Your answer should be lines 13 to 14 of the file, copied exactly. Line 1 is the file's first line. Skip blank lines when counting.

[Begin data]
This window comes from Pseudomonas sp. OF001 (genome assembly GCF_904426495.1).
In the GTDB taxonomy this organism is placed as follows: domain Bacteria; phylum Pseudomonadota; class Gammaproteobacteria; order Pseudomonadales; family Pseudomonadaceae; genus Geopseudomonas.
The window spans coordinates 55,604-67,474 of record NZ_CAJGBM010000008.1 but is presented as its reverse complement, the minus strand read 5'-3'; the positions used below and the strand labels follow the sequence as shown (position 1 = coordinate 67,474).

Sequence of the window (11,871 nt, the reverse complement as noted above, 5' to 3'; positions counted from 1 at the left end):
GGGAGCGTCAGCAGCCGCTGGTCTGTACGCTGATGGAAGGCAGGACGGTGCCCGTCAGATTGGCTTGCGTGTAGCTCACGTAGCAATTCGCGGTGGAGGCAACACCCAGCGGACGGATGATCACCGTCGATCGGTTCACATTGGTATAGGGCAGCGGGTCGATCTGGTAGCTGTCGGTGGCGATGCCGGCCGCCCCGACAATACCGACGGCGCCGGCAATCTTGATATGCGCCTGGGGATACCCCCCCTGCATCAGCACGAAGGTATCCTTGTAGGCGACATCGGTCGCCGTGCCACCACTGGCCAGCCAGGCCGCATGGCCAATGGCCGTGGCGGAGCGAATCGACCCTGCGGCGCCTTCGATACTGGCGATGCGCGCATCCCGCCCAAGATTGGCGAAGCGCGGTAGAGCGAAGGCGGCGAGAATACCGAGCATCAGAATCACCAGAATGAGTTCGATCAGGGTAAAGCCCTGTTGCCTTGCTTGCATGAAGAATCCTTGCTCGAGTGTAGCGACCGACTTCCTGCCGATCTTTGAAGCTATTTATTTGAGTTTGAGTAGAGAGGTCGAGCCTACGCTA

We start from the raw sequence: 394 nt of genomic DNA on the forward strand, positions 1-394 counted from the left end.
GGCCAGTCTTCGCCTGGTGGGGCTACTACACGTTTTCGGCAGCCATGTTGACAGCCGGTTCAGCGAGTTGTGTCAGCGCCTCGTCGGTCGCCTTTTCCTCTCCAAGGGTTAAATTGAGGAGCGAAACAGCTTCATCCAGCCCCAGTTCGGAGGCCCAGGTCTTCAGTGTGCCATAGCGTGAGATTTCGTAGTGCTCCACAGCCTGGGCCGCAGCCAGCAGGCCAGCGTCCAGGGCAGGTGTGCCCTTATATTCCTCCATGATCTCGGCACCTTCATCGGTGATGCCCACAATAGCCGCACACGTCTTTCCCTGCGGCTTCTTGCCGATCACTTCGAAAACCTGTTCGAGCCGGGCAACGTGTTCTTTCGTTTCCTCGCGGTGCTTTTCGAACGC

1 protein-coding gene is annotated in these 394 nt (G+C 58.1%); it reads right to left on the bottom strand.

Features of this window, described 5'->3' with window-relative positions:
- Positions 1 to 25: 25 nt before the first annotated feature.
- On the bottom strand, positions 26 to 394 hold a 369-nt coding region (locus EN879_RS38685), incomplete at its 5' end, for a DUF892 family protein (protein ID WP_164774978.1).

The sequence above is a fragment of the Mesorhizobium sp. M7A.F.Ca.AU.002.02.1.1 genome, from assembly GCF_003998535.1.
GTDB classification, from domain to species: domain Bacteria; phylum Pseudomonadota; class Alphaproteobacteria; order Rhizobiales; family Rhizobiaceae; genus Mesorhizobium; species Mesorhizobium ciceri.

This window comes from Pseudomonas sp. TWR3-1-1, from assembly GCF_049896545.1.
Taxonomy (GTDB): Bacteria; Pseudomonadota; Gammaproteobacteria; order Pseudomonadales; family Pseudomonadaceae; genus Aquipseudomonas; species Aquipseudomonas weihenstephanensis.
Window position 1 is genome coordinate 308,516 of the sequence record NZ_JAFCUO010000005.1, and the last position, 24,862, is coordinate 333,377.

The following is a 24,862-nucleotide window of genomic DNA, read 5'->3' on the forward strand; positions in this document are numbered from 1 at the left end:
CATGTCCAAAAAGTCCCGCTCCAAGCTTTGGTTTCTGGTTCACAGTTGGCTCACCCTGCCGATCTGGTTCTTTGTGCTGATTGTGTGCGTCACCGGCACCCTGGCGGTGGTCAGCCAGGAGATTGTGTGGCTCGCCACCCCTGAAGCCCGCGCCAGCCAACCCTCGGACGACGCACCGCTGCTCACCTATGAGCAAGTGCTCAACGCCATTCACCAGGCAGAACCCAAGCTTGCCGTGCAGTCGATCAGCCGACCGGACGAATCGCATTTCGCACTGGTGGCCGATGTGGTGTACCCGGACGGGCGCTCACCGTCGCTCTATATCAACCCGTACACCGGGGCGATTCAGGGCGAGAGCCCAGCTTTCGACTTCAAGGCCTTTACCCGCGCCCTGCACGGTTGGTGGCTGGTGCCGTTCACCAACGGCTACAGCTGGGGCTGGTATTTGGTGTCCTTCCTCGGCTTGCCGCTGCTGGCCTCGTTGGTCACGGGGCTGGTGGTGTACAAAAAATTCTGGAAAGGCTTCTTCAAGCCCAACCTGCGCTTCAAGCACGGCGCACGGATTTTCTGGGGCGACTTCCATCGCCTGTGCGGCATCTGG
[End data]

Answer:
GTDB classification, from domain to species: domain Bacteria; phylum Pseudomonadota; class Alphaproteobacteria; order Rhizobiales; family Rhizobiaceae; genus Mesorhizobium; species Mesorhizobium ciceri.

This window comes from Pseudomonas sp. TWR3-1-1, from assembly GCF_049896545.1.